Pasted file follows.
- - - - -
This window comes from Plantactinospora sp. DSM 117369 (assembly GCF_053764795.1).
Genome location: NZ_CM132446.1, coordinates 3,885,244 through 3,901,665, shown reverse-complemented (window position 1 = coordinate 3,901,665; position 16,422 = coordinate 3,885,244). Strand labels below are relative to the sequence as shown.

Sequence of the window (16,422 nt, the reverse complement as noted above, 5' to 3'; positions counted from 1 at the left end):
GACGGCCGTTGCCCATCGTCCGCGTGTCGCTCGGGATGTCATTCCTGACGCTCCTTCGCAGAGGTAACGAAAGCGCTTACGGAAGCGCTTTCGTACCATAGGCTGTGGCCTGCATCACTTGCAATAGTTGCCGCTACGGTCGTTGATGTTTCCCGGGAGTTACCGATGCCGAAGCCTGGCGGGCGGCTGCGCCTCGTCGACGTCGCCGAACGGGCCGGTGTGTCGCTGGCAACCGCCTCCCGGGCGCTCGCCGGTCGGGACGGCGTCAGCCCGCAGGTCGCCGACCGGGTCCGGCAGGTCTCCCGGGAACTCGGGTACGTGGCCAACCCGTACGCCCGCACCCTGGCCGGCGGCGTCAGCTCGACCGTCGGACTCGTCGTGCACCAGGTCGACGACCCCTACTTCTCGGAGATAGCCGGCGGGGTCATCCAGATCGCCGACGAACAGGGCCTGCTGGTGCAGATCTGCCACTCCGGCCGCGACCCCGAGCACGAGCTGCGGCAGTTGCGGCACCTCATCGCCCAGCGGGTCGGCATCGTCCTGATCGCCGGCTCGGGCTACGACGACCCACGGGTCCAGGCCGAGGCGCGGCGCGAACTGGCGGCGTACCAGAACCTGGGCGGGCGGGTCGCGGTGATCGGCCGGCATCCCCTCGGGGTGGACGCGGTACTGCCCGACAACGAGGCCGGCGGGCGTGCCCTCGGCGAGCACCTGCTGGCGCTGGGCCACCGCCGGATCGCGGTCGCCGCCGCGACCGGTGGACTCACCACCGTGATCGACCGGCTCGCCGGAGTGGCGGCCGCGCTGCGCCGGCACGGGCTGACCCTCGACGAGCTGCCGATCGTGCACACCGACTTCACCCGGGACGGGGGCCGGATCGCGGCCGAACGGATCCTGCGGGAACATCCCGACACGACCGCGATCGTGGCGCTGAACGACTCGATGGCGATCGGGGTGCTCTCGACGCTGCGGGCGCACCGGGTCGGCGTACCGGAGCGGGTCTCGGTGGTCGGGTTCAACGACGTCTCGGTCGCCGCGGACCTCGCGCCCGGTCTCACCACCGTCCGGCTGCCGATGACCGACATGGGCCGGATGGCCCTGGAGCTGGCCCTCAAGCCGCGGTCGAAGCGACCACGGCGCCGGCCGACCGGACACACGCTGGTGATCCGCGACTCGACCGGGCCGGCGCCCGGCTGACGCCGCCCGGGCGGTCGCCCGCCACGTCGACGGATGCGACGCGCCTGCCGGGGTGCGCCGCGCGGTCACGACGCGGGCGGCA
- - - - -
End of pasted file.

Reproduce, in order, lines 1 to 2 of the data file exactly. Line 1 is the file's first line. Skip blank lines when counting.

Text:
This window comes from Plantactinospora sp. DSM 117369 (assembly GCF_053764795.1).
Genome location: NZ_CM132446.1, coordinates 3,885,244 through 3,901,665, shown reverse-complemented (window position 1 = coordinate 3,901,665; position 16,422 = coordinate 3,885,244). Strand labels below are relative to the sequence as shown.